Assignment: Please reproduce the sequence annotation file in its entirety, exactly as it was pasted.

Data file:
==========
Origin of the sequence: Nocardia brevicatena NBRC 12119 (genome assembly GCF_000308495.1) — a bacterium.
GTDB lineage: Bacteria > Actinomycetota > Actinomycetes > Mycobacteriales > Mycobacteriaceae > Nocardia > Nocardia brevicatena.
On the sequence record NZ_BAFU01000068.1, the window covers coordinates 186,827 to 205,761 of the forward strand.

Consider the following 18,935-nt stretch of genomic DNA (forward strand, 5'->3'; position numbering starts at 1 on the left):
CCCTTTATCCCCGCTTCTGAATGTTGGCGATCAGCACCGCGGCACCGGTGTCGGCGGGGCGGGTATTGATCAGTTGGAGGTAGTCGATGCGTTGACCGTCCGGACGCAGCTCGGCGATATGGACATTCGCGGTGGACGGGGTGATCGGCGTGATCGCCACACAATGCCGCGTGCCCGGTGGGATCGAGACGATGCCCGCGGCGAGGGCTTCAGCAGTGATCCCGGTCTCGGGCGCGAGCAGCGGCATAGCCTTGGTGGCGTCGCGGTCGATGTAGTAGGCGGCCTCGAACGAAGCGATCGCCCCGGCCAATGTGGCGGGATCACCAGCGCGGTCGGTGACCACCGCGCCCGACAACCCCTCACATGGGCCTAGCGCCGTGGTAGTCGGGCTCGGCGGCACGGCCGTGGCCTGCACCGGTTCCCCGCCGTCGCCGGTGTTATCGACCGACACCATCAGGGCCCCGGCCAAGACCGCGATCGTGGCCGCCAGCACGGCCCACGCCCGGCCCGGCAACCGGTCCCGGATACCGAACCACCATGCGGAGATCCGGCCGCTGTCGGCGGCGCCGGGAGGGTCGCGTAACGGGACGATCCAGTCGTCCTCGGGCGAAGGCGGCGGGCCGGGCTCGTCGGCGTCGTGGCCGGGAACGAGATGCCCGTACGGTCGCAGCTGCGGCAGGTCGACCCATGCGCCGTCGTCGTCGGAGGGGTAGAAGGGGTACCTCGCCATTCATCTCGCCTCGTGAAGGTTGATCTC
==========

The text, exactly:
Origin of the sequence: Nocardia brevicatena NBRC 12119 (genome assembly GCF_000308495.1) — a bacterium.
GTDB lineage: Bacteria > Actinomycetota > Actinomycetes > Mycobacteriales > Mycobacteriaceae > Nocardia > Nocardia brevicatena.
On the sequence record NZ_BAFU01000068.1, the window covers coordinates 186,827 to 205,761 of the forward strand.

Consider the following 18,935-nt stretch of genomic DNA (forward strand, 5'->3'; position numbering starts at 1 on the left):
CCCTTTATCCCCGCTTCTGAATGTTGGCGATCAGCACCGCGGCACCGGTGTCGGCGGGGCGGGTATTGATCAGTTGGAGGTAGTCGATGCGTTGACCGTCCGGACGCAGCTCGGCGATATGGACATTCGCGGTGGACGGGGTGATCGGCGTGATCGCCACACAATGCCGCGTGCCCGGTGGGATCGAGACGATGCCCGCGGCGAGGGCTTCAGCAGTGATCCCGGTCTCGGGCGCGAGCAGCGGCATAGCCTTGGTGGCGTCGCGGTCGATGTAGTAGGCGGCCTCGAACGAAGCGATCGCCCCGGCCAATGTGGCGGGATCACCAGCGCGGTCGGTGACCACCGCGCCCGACAACCCCTCACATGGGCCTAGCGCCGTGGTAGTCGGGCTCGGCGGCACGGCCGTGGCCTGCACCGGTTCCCCGCCGTCGCCGGTGTTATCGACCGACACCATCAGGGCCCCGGCCAAGACCGCGATCGTGGCCGCCAGCACGGCCCACGCCCGGCCCGGCAACCGGTCCCGGATACCGAACCACCATGCGGAGATCCGGCCGCTGTCGGCGGCGCCGGGAGGGTCGCGTAACGGGACGATCCAGTCGTCCTCGGGCGAAGGCGGCGGGCCGGGCTCGTCGGCGTCGTGGCCGGGAACGAGATGCCCGTACGGTCGCAGCTGCGGCAGGTCGACCCATGCGCCGTCGTCGTCGGAGGGGTAGAAGGGGTACCTCGCCATTCATCTCGCCTCGTGAAGGTTGATCTC